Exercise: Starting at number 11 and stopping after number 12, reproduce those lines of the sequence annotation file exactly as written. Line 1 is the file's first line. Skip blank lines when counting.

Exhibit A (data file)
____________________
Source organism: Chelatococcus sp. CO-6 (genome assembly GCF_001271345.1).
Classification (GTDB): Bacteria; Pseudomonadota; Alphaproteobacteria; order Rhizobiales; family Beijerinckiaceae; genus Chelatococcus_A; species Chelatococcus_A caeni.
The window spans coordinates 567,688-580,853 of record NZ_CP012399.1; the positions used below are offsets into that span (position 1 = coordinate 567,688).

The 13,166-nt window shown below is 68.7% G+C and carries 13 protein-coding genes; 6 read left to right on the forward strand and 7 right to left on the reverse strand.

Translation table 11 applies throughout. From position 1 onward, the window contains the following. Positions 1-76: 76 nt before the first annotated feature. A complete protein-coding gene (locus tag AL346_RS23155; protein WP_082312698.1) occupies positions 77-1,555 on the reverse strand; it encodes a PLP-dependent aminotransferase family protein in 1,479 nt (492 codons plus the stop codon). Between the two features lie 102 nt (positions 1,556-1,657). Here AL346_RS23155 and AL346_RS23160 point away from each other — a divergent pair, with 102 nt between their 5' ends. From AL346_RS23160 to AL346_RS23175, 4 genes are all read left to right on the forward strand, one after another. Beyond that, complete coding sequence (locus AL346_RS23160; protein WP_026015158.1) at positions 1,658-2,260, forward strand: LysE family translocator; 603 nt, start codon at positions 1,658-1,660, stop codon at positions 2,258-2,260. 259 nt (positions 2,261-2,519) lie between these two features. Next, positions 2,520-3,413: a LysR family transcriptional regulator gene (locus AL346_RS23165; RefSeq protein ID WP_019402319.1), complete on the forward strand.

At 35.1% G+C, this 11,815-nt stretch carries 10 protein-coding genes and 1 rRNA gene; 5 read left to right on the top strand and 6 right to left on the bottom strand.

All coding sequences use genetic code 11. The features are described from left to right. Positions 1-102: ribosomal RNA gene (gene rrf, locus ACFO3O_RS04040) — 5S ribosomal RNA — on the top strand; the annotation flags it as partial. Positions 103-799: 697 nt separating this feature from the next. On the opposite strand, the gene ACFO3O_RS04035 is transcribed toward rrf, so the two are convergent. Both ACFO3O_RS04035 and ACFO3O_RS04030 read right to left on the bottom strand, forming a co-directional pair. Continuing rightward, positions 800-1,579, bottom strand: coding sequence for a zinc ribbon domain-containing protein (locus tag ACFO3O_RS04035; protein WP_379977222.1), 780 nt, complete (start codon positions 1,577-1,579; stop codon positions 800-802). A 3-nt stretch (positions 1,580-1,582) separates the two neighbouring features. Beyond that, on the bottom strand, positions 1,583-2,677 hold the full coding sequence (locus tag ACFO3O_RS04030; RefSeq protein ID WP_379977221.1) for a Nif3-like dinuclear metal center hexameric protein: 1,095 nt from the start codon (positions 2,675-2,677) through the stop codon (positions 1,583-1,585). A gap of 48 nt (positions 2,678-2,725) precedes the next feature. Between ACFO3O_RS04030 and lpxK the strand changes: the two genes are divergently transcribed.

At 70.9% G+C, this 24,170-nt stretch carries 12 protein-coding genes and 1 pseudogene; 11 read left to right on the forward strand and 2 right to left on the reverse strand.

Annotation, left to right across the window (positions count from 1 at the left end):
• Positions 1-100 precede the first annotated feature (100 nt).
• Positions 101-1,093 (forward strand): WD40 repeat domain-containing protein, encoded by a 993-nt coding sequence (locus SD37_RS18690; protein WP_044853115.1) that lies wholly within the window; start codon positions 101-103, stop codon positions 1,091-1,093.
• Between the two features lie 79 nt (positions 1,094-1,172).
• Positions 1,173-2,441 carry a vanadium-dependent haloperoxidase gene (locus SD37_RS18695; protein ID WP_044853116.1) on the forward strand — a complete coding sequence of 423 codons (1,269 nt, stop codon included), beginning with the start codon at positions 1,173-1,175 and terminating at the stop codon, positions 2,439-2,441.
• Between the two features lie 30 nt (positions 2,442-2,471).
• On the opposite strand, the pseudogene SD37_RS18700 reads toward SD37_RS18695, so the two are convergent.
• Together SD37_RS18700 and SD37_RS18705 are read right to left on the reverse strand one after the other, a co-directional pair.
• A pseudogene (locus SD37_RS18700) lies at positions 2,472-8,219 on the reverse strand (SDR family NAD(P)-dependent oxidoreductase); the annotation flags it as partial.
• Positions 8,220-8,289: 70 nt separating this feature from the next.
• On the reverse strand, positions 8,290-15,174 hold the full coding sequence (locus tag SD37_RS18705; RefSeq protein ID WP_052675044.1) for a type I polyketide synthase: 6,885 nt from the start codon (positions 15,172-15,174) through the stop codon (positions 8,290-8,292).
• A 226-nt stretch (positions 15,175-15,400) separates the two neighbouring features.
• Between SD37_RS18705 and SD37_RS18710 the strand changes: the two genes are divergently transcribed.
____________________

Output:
• Positions 101-1,093 (forward strand): WD40 repeat domain-containing protein, encoded by a 993-nt coding sequence (locus SD37_RS18690; protein WP_044853115.1) that lies wholly within the window; start codon positions 101-103, stop codon positions 1,091-1,093.
• Between the two features lie 79 nt (positions 1,094-1,172).